The story of Ronda Rousey isn't really about her beauty. If anything, her image is a smokescreen that slightly mollifies a fact that some fans of MMA are visibly shaken by: Women are extremely suited to fighting, and watching them compete can be just as compelling as watching men. The “fairer sex” can be athletic, effective, and devastating in combat sports. Also, in most ways that matter, women are probably tougher than we are.
I definitely got that feeling recently during a phone conversation with Ronda’s mom, Dr. Ann Maria Rousey DeMars, who, apart from being a former world judo champion (who used to wake her daughter up to practice her now-signature armbars), a partner in a software company, and an author, and having several advanced degrees, is a solid charmer who gives her strong opinions quite freely. As our conversation progressed and she casually mentioned a judo world tournament that she was unable to compete in because she was too busy having a baby, I couldn’t help but think that all men are pussies, that you aren’t that tough unless you’ve lain down, passed another human being out of your body, and then fought at an elite level.
Still, when I asked DeMars whether her black belt meant more to her than her Ph.D. she said, “To me, the Ph.D. meant more, because — I used to tell Ronda all the time — I’ve got a gold medal from the world championships and a Ph.D., and one of them makes it possible for us to live in Santa Monica. And it’s not the medal … I loved doing judo, it was great, but it was never going to be my entire life. Getting a sixth degree black belt was fun, but it’s the difference between something that’s your avocation and your vocation, I guess.”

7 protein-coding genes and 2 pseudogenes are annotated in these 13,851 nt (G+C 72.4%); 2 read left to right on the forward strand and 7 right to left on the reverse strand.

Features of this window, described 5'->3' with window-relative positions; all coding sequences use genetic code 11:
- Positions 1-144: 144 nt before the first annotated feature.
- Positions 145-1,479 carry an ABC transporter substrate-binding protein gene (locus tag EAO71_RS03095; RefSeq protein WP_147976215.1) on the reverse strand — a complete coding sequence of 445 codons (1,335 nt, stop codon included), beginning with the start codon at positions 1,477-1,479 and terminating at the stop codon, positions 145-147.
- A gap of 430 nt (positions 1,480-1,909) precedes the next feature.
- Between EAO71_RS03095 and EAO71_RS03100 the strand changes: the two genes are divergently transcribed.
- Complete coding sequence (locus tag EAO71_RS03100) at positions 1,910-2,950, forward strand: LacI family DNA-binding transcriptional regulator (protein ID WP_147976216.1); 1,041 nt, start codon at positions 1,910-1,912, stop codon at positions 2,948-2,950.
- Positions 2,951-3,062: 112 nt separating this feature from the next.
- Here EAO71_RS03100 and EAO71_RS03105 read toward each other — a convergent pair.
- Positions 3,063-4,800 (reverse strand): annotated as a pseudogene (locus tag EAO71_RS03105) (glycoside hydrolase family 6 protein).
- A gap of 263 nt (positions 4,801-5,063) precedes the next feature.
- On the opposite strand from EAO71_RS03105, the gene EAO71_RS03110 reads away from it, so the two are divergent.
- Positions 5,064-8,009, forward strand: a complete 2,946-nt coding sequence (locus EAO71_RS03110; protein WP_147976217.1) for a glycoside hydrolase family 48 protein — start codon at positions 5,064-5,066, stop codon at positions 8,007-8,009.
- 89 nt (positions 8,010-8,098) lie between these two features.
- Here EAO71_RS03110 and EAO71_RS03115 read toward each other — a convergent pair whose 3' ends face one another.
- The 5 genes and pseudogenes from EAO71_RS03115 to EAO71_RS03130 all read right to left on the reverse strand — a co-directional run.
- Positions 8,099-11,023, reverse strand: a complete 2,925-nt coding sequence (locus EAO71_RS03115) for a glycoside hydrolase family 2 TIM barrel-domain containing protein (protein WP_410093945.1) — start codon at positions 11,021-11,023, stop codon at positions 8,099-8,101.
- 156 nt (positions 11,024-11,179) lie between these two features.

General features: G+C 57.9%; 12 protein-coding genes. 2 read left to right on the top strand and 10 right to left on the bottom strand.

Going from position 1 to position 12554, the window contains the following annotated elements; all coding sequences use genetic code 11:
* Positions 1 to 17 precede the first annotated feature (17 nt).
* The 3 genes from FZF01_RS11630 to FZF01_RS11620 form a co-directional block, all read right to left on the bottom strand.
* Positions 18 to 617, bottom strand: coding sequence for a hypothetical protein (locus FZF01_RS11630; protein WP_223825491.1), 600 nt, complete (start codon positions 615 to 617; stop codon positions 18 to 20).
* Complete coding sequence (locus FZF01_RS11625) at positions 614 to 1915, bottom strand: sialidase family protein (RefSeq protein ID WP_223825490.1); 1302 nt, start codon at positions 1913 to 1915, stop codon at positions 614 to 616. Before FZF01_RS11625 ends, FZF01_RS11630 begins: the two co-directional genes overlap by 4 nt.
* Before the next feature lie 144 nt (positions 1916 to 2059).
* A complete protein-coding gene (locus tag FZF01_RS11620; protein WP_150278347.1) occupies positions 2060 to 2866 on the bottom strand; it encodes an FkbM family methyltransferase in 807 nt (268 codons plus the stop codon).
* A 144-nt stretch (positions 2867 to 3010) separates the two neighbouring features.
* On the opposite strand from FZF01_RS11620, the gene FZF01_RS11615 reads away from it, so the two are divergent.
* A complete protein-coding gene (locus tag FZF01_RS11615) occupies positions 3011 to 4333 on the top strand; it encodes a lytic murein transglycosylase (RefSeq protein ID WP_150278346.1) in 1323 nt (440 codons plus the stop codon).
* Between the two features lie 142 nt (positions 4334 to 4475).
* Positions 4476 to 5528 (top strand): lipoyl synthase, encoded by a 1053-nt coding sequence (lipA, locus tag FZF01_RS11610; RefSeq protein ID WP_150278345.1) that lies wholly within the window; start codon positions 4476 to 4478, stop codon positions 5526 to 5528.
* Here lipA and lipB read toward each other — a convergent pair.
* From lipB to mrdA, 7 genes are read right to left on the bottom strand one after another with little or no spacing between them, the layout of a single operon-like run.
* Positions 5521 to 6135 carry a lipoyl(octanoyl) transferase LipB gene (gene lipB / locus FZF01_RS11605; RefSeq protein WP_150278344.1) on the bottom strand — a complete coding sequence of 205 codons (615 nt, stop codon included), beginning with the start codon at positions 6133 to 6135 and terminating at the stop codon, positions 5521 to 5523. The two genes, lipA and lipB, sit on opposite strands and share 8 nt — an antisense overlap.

History repeats itself in what seems more like a spiral than a line, and it is shaping up to do so tomorrow night, when Dr. DeMars will watch her daughter raise the profile of women’s MMA through the roof. Perhaps she'll notice parallels between Ronda’s experience and her own, competitors in two related-but-not-identical sports that have been reluctant to give women competitors their due.
“In a lot of ways, the state of MMA now kind of reminds me of how judo was when I was competing,” DeMars says. “It wasn’t an Olympic sport, so we didn’t get into the political B.S. of ‘you’ve got to do this, you’ve got to do that.’ In some ways we were under the radar of all the political nonsense, and because of that, a lot more we got to fight. We didn’t have people coming around pretending that they were interested in us because it could help them get a shot at being an Olympic coach or whatever. People that came around were interested in helping us because we were serious athletes. There’s that part of it, and there’s also the part of trying to prove yourself when people say you shouldn’t do it. Ronda has put it very tactfully: ‘I’m highly motivated by spite.’ When people say you can’t do something, then you do.”
Check out this related video:
The Mixed Martial Arts of Victorian London
Before BJJ, there was Bartitsu.
Jonathan Maicelo: The Last Inca
Peru's up-and-coming boxing star.
Kron Gracie on Jiu-Jitsu, Skateboarding, Older Brothers, and Famous Fathers
The ties that bind are strong.
Joel Tudor on the Art of Surfing, Fighting, and Style
A surf icon helps MMA keep its sense of tradition.
Japan's Karate Kid: Kyoji Horiguchi
Japan's brightest MMA prospect.